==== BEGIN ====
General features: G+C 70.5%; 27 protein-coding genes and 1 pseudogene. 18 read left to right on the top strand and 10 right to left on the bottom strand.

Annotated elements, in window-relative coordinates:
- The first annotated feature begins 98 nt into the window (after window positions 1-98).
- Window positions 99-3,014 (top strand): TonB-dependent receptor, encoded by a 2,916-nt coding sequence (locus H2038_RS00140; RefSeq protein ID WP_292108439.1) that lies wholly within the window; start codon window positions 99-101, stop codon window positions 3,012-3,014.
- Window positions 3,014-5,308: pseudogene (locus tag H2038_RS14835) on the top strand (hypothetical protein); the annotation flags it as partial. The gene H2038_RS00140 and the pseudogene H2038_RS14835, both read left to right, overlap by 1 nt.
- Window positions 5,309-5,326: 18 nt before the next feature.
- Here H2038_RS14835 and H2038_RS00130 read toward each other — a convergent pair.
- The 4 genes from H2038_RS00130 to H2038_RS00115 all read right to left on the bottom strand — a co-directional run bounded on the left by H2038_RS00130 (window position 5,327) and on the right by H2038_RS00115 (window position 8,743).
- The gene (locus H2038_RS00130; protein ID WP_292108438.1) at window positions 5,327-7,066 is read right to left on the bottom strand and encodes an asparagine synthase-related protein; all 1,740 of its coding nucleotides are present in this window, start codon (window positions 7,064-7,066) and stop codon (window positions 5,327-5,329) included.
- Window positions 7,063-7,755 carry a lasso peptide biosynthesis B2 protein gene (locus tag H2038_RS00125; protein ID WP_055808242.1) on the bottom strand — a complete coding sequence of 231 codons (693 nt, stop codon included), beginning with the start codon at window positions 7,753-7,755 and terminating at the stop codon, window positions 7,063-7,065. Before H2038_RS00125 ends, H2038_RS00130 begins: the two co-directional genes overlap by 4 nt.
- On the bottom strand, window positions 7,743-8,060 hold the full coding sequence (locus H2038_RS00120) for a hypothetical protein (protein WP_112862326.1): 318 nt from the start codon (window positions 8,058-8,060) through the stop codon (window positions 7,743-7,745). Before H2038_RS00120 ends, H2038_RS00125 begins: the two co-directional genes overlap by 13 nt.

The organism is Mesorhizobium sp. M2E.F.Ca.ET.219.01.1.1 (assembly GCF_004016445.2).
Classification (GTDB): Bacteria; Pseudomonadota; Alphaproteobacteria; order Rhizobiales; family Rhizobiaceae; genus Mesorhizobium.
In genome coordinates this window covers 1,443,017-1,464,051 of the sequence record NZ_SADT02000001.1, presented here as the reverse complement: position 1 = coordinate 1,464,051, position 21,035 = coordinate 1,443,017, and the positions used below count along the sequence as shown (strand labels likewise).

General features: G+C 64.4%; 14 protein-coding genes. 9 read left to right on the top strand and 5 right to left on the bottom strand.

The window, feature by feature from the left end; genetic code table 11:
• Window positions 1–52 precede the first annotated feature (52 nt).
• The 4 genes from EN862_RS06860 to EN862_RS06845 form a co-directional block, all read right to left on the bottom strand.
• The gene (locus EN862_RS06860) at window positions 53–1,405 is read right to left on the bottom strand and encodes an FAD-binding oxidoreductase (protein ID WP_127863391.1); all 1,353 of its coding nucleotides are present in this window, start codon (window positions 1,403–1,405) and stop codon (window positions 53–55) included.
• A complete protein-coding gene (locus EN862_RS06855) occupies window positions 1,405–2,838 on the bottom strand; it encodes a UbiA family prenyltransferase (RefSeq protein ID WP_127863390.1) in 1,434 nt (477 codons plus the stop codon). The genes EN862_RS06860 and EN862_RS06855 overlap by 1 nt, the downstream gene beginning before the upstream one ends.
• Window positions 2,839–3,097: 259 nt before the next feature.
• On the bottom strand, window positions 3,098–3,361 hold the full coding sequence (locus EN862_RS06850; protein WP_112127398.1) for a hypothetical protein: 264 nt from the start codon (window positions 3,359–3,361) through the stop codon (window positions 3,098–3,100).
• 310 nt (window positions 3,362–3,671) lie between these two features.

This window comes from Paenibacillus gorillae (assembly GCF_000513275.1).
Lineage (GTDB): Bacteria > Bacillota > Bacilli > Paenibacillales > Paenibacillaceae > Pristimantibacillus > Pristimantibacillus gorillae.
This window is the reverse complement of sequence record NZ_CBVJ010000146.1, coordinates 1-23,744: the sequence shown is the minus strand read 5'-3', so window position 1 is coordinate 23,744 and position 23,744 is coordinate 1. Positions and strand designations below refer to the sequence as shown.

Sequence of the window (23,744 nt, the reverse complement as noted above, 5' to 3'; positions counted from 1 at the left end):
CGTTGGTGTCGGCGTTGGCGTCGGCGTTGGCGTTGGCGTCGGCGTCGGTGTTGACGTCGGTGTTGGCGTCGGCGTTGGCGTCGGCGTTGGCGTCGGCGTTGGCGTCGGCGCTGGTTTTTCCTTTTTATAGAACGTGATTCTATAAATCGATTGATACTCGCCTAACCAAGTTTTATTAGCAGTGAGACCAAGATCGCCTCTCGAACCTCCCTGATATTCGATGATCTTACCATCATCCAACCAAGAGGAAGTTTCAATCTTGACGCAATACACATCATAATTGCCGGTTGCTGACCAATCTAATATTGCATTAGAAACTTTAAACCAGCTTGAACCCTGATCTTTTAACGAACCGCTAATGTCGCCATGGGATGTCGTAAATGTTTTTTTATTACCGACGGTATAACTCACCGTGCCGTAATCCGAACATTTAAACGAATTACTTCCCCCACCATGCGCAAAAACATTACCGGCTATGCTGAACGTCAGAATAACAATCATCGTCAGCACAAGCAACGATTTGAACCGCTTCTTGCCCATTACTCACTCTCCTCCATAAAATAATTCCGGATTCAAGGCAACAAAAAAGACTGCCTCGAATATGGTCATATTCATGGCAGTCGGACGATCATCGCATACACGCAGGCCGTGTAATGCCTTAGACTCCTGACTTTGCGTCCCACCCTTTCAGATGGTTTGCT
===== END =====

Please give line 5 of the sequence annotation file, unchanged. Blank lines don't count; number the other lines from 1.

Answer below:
- Window positions 3,014-5,308: pseudogene (locus tag H2038_RS14835) on the top strand (hypothetical protein); the annotation flags it as partial. The gene H2038_RS00140 and the pseudogene H2038_RS14835, both read left to right, overlap by 1 nt.